100 years ago, on 8 August 1919, Mr Monty White sold Haynes Brothers’ first tractor, a Fordson Model F, to an East Peckham farmer for £120.
In those days, it wasn’t easy to convince a farmer to move away from horses and labourers but the Fordson proved to be a revolutionary machine. As the first lightweight, mass produced tractor on the market, it came reasonably priced, which made it accessible and affordable for even the average farmer.
Inventor and developer of the Fordson, Henry Ford may have started his career in the automobile industry, but he began life on the family farm. While mechanics were more appealing to him than the prospects of toiling the land, he never stopped looking for a way to lessen farmers’ burden, writing in his autobiography: “to lift farm drudgery off flesh and blood and lay it on steel and motors has been my most constant ambition”.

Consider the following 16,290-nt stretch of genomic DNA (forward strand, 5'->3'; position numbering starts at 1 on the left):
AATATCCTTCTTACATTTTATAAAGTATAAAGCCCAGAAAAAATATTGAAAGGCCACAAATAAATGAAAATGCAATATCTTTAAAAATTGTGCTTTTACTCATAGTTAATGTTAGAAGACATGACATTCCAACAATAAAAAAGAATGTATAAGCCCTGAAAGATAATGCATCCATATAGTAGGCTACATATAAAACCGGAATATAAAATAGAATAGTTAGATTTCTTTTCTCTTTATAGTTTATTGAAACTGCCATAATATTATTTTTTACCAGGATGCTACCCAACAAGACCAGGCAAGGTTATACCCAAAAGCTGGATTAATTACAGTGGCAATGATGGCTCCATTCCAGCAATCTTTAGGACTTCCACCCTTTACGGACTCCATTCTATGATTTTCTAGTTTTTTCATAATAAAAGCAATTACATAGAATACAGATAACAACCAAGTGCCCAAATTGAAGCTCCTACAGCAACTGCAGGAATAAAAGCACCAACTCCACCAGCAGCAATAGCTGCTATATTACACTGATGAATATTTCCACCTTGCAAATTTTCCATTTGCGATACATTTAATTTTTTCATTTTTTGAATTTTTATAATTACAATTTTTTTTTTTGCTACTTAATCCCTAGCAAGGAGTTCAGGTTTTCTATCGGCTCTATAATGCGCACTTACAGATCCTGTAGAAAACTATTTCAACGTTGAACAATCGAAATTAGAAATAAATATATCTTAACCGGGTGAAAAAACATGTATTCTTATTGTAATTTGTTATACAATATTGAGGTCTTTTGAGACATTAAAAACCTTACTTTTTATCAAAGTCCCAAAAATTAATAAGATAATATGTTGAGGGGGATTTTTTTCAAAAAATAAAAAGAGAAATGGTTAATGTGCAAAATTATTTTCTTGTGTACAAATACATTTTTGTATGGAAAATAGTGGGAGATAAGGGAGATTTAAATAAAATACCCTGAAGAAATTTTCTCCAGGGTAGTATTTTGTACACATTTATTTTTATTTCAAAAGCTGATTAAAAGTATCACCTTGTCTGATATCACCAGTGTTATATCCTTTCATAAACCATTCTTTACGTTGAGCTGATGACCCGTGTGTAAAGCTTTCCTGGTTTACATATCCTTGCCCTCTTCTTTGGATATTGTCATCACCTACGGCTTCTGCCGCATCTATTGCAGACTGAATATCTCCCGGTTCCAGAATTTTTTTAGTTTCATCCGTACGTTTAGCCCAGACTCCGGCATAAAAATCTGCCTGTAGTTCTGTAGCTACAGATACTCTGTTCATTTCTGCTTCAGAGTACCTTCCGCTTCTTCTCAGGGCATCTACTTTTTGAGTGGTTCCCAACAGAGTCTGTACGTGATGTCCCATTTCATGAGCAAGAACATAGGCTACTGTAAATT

In the early 1900s, Henry started working on his agricultural dream, initially building the ‘automobile plow’ in 1907. By 1916, his son Edsel had joined the business and together the pair developed a new tractor; with the Fordson Model F making its debut in 1917. The Model F was to farming, what the iconic Model T car was to personal transportation and by making its way down numerous farm tracks, it quickly transitioned the industry from horses to horsepower.
Celebratory centenary edition
While Haynes did not sell its first tractor until 1919, the first Fordson Model F, engine number 1303, was shipped from Henry Ford’s home town in Dearborn, Michigan, USA, to England in October 1917. Weighing in at 2,500 lbs, the 20 horsepower, four-cylinder petrol/paraffin machine came complete with three speed and reverse, multiple disc clutch, low tension magneto and four coil ignition.
A Model F tractor kindly lent to Haynes, by Simon Hiscock, is set to attend various agricultural shows with Haynes throughout 2019 in celebration of 100 years since the dealership sold its first Fordson. The Model F will sit proudly alongside a centenary edition New Holland T7.245 Auto Command, worth £120,000 - 1,000 times the original Fordson Model F value.